A quick plasma cut stand for the rotary weld positioner

Out in the garage, the rotary weld positioner has been in terrible need of some small upgrades that will make it much more useable in certain situations like working on longer pieces. A schematic outline of each of the three pieces in this work is shown below:

The first of three parts, shown on the left, is to make a simple pedistal stand top to mount the rotary weld positioner on. The weld positioner is quite heavy and is pretty hard to move onto and off of the welding table when it is needed. I’ve decided to build a small steel reinforced table top to mount to the top of a simple cast iron post stand.

This project was meant to be knocked out in an extreme hury. As is often the case, there was no need to build a full CAD model, as most of this work can be carried out as a “fabrication” project rather than an “engineered” project. The only CAD work that was needed was a simple 2D outline to post-process into a G-Code path for the plasma cutter…

With the G-Code in hand, it was out to the garage to fire up the water table side of the CNC-RouterParts/AVIDcnc machine. A sheet of 2ft x 4ft x 16Ga mild steel was placed on the water table and a location was dialed in to set the X0, Y0, Z0 location.

The torch height controller was engaged and then it was off to the races.

As always, this kind of work, running at 249ipm, is completed before one really gets a chance to appreciate all that is going on right in front of their eyes. This part, as all the parts cut on the plasma cutter, effortlessly turned out great!

In the background of this photo, a handful of pieces of thin walled square tubing, prepared for this project’s subframe, can be seen. The tubing is 1in x 1in x 0.0625in wall.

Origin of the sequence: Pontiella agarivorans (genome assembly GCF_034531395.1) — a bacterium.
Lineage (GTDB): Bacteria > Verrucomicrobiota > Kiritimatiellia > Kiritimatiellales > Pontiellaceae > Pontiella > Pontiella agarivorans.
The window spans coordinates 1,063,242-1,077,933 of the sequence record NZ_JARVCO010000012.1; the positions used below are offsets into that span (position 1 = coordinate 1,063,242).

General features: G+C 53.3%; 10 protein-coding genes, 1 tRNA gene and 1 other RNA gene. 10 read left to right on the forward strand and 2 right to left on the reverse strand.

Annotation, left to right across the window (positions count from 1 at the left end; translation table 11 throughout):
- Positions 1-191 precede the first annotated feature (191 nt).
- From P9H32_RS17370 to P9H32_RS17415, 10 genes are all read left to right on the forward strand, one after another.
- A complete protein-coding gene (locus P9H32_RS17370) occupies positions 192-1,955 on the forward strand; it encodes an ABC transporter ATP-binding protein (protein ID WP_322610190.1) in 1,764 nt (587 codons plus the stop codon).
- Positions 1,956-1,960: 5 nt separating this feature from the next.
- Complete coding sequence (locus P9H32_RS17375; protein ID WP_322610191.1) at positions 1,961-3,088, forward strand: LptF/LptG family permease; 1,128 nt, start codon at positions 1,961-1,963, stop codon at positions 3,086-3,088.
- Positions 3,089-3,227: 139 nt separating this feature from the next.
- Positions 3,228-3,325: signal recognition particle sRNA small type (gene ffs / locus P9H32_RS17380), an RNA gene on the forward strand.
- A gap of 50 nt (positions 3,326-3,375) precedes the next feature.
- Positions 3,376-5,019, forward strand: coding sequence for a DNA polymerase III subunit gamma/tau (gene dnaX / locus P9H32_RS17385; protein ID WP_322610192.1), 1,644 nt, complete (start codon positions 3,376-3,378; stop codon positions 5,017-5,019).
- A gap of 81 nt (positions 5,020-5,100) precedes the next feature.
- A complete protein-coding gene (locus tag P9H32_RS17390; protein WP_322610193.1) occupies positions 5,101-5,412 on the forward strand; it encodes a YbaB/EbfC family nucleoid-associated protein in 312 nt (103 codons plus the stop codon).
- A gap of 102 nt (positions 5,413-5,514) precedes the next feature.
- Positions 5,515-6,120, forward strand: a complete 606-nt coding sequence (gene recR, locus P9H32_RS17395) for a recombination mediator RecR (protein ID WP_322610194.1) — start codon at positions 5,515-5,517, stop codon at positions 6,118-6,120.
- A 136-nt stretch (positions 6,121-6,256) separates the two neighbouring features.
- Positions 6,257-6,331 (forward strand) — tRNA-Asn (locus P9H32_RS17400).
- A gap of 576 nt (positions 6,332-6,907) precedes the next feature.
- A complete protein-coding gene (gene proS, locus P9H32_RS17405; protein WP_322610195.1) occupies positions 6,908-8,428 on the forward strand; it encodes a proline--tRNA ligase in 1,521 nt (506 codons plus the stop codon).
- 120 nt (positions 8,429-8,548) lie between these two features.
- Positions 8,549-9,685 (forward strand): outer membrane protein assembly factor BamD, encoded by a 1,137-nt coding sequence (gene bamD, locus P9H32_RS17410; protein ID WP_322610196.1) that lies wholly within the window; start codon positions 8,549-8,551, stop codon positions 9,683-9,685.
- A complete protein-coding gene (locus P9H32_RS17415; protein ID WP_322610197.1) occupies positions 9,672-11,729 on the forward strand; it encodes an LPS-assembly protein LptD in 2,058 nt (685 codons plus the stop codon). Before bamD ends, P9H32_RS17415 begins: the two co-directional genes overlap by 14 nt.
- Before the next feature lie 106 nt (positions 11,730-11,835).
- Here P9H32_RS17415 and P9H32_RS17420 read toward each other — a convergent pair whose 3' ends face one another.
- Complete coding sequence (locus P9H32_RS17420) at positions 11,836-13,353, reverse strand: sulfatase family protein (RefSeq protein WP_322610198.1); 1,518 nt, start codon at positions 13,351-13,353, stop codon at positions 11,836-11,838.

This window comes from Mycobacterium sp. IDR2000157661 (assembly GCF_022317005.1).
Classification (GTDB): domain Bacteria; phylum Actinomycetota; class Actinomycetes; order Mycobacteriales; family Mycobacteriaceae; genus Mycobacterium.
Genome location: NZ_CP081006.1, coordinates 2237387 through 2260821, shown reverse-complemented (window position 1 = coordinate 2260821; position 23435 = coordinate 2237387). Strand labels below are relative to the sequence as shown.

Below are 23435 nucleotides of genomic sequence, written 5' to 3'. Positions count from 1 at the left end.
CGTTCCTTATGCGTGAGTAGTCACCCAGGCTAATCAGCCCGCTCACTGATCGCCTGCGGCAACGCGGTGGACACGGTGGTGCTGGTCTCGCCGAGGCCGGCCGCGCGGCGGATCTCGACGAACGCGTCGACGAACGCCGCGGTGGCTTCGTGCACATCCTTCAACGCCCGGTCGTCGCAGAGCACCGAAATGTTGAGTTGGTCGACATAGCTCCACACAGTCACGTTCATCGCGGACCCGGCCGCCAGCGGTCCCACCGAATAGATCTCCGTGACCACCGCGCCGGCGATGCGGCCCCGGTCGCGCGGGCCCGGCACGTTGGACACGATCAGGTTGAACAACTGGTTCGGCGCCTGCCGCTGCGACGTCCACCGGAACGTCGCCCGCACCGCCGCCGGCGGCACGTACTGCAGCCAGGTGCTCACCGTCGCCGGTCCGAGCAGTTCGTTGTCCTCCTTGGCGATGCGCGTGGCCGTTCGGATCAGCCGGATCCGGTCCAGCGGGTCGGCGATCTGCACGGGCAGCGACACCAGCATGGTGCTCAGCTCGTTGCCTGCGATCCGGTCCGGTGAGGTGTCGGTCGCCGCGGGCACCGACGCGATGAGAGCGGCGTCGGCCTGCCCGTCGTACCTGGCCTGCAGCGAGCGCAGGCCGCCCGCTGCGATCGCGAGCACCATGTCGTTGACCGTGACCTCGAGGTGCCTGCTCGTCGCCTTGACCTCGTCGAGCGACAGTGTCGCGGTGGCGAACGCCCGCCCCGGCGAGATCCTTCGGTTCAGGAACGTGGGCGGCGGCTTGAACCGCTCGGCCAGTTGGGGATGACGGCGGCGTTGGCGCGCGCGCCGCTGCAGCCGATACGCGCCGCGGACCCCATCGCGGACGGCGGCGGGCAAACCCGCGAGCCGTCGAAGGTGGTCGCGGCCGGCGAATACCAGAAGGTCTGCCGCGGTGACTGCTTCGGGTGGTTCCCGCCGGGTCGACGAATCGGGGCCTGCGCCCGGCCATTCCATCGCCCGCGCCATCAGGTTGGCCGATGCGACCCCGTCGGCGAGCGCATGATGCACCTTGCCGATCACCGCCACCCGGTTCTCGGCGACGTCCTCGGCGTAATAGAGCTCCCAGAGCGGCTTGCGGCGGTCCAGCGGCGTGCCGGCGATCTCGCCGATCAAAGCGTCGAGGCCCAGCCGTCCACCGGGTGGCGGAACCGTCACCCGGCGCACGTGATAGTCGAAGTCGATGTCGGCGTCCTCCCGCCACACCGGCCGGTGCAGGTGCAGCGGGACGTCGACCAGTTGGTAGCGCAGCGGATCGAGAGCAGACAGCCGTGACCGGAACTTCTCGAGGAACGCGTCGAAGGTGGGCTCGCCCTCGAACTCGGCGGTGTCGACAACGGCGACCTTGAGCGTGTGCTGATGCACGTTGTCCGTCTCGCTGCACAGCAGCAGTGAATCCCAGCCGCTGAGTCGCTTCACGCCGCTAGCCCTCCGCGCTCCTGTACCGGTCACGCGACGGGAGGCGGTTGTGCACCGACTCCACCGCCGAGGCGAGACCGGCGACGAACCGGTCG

Below, one more image where the reader can see some of the square tubing that will be welded into a sub-frame held in place by welding magnets, getting ready for action. The last step before welding, each of these piece was walked over to the slack belt on the 2x72in belt grinder and the mill-scale was buzzed off faster than fast itself.

An intermediate photo, below, the welding process is coming along pretty swell. All joints were fully welded out. Only the joints on the top side were ground down flush where the table plate cut on the plasma cutter needs to sit flush when welded in place. The remaining 3 welds per connection were left fully in-tact without post weld, grinding.

Comically, given the rounded edges of the square tubing and the 4 larger cut-outs in the top sheet, I accidentally welded the assembly through the holes to the welding table. Luckily, I discovered this after it was connected in only 2 places. With hammers and crowbars and a huge amount of sweat, cussing and work I was able to separate the two, and then had a good laugh at myself. Unfortunately, I bent up / warped the top surface of this table top pretty badly.

After that, I dropped an annular cutter mounted in the mag-drill Through each of the 4 holes in top surface of the table and opened up the top of the structural support square tubing. This allows the 3/8in mounting bolts and washers to sit below the surface of the table when attaching the table top to the cast iron post assembly.

As shown below, these pieces get stowed back in a corner of the garage. The lighting and clutter are not overly conducive to this type of photo but one can get a feel for how this turned out.

All in all this piece of the project was quite simple / straight forward. Having the CNC plasma cutter just made it go that much faster. Next week I’ll post the rotary material support project that is used hand in hand with project.

Nothing ground breaking here, I just thought to share some of the work I’ve been doing with the AVIDcnc plasma table.


Nice project Kenneth! Soon I’ll have my plasma table done.

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Sounds great @gordo ! I hope to see you posting plasma projects here too! :smiley: For my uses, plasma and welding go hand in hand for so many projects. (not all but many) My only regret is waiting so many years to get started with both.